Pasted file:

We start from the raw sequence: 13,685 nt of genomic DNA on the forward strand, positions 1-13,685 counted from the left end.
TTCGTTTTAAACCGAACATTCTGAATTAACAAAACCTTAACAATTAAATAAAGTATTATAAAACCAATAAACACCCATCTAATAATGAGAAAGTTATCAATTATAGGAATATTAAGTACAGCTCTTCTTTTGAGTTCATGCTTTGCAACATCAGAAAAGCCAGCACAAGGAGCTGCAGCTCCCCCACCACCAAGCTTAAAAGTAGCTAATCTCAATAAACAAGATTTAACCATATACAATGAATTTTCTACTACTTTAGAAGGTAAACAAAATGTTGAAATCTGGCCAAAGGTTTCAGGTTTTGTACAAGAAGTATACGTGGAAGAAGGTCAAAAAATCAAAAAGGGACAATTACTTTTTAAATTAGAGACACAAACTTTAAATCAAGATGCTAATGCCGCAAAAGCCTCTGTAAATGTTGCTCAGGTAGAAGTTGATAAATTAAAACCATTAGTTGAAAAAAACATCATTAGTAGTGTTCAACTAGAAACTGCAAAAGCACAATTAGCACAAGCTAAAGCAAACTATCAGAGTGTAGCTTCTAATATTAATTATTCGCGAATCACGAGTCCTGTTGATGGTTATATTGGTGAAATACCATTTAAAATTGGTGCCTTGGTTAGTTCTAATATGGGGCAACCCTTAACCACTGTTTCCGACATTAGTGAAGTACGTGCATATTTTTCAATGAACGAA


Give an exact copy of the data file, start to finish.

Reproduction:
We start from the raw sequence: 13,685 nt of genomic DNA on the forward strand, positions 1-13,685 counted from the left end.
TTCGTTTTAAACCGAACATTCTGAATTAACAAAACCTTAACAATTAAATAAAGTATTATAAAACCAATAAACACCCATCTAATAATGAGAAAGTTATCAATTATAGGAATATTAAGTACAGCTCTTCTTTTGAGTTCATGCTTTGCAACATCAGAAAAGCCAGCACAAGGAGCTGCAGCTCCCCCACCACCAAGCTTAAAAGTAGCTAATCTCAATAAACAAGATTTAACCATATACAATGAATTTTCTACTACTTTAGAAGGTAAACAAAATGTTGAAATCTGGCCAAAGGTTTCAGGTTTTGTACAAGAAGTATACGTGGAAGAAGGTCAAAAAATCAAAAAGGGACAATTACTTTTTAAATTAGAGACACAAACTTTAAATCAAGATGCTAATGCCGCAAAAGCCTCTGTAAATGTTGCTCAGGTAGAAGTTGATAAATTAAAACCATTAGTTGAAAAAAACATCATTAGTAGTGTTCAACTAGAAACTGCAAAAGCACAATTAGCACAAGCTAAAGCAAACTATCAGAGTGTAGCTTCTAATATTAATTATTCGCGAATCACGAGTCCTGTTGATGGTTATATTGGTGAAATACCATTTAAAATTGGTGCCTTGGTTAGTTCTAATATGGGGCAACCCTTAACCACTGTTTCCGACATTAGTGAAGTACGTGCATATTTTTCAATGAACGAA